The purpose of the this study was to test the factorial structure, internal consistency reliability and concurrent validity of the Caregiver Contribution to Self‐Care Chronic Illness Inventory.
Existing measures of caregiver contribution to self‐care are disease‐specific or behavior‐specific; no generic measures exist.
A cross‐sectional study.
Between April 2017 ‐ December 2018, we enrolled a convenience sample of 358 patients with chronic illnesses and their caregivers. Patients completed the Self‐Care of Chronic Illness Inventory while caregivers completed the Caregiver Contribution to Self‐Care of Chronic Illness Inventory, a modification of the Self‐Care of Chronic Illness Inventory, which includes three scales: the Caregiver Contribution to Self‐Care Maintenance, the Caregiver Contribution to Self‐Care Monitoring and the Caregiver Contribution to Self‐Care Management. Of each scale, we tested the factorial structure with confirmatory factor analysis and reliability with the factor score determinacy coefficient, the global reliability index for multidimensional scale and Cronbach’s alpha. Also, we used Pearson’s correlations for concurrent validity purposes.
Confirmatory factor analysis supported the two‐factor structure of the Caregiver Contribution to Self‐Care Maintenance and Management scales and the one‐factor structure of the Caregiver Contribution to Self‐Care Monitoring scale. A simultaneous confirmatory factor analysis on the combined set of items supported the more general model (Comparative Fit Index=0.933). Reliability estimates ranged between 0.701‐0.961 across the three scales. Concurrent validity of Caregiver Contribution to Self‐Care of Chronic Illness Inventory with the Self‐Care of Chronic Illness Inventory was not sufficiently supported since weak correlations were found.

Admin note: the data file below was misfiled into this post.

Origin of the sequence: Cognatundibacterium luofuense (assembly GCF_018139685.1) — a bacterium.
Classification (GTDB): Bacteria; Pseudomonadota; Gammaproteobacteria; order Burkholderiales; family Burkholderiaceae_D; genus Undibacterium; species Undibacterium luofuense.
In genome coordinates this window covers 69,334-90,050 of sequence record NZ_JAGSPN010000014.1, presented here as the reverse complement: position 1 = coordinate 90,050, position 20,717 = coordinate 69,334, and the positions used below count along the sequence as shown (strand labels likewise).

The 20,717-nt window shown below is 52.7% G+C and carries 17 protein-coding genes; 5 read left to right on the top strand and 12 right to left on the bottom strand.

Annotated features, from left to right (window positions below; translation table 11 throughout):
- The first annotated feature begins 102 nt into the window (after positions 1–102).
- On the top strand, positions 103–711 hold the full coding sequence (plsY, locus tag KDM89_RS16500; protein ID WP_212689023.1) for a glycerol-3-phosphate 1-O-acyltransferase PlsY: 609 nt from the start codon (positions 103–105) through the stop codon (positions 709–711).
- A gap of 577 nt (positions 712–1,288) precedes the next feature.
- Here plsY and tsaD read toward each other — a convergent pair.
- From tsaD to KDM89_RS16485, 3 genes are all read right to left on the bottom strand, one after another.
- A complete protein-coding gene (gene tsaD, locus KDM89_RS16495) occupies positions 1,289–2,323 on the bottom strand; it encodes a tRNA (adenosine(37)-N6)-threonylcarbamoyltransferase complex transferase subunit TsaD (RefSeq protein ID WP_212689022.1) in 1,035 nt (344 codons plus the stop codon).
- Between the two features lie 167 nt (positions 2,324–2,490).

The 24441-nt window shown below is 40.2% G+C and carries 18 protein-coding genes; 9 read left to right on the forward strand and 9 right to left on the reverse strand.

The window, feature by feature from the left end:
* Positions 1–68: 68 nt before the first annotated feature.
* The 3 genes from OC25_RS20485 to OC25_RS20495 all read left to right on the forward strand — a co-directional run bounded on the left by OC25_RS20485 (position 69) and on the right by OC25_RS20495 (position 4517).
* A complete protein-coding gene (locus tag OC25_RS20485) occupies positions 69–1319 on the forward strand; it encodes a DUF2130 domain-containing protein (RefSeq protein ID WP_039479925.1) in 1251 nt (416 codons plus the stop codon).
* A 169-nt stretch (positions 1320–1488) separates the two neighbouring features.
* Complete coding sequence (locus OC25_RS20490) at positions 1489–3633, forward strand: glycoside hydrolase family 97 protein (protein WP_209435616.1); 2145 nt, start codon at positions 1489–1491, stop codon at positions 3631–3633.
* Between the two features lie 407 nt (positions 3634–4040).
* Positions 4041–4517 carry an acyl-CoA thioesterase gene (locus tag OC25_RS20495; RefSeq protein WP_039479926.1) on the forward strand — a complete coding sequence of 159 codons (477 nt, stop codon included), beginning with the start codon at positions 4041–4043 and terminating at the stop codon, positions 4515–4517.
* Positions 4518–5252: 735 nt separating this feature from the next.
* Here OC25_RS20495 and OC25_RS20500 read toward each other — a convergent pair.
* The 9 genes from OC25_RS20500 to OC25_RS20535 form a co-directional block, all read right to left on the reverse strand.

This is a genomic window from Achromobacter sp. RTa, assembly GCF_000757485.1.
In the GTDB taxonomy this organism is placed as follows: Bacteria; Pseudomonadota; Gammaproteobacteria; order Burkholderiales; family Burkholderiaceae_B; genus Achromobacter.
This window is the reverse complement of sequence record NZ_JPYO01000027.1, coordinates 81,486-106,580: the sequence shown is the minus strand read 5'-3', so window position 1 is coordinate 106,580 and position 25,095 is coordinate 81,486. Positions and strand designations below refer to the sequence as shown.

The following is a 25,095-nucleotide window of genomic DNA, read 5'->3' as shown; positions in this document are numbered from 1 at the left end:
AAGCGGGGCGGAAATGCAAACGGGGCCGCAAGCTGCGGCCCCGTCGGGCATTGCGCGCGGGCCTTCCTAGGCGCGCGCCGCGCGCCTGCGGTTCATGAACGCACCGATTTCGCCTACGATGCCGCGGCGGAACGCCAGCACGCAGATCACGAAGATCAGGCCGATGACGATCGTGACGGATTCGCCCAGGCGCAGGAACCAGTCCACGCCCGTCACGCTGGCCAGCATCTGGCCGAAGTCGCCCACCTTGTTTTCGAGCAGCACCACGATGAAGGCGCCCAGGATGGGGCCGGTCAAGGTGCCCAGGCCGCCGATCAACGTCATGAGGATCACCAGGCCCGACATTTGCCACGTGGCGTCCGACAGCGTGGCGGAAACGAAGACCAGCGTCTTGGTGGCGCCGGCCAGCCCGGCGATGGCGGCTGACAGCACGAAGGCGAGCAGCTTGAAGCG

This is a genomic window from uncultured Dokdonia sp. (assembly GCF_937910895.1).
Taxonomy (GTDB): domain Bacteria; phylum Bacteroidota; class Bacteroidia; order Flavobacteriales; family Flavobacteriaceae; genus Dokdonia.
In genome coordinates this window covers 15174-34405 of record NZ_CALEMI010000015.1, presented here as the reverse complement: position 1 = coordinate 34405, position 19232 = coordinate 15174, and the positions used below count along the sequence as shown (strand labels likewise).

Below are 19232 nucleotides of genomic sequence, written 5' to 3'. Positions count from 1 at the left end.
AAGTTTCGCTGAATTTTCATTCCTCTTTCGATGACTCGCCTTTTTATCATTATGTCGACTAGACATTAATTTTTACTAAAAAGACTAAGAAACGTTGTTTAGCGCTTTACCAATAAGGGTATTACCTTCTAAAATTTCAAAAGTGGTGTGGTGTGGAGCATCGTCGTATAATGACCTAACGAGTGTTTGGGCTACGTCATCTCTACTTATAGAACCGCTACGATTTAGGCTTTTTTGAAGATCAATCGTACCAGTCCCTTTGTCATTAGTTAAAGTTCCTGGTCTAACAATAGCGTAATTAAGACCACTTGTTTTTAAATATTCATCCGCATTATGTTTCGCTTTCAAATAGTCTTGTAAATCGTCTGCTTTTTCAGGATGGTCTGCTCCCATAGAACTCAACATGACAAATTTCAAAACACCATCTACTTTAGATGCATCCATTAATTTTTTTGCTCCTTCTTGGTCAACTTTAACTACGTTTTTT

The Caregiver Contribution to Self‐Care of Chronic Illness Inventory is valid and reliable and can be used in clinical practice and research.
The Caregiver Contribution to Self‐Care of Chronic Illness Inventory is an useful instrument to evaluate the extent to which caregivers contribute to patient self‐care in chronic illnesses.
To examine the effectiveness of extracorporeal magnetic stimulation for treatment of stress urinary incontinence
Systematic review and meta‐analysis.
Four electronic databases from inception to 18 May 2019.
Two authors independently performed the search, assessed the methodological quality and extracted data. The final studies included in the analysis were selected after reaching consensus with the third author.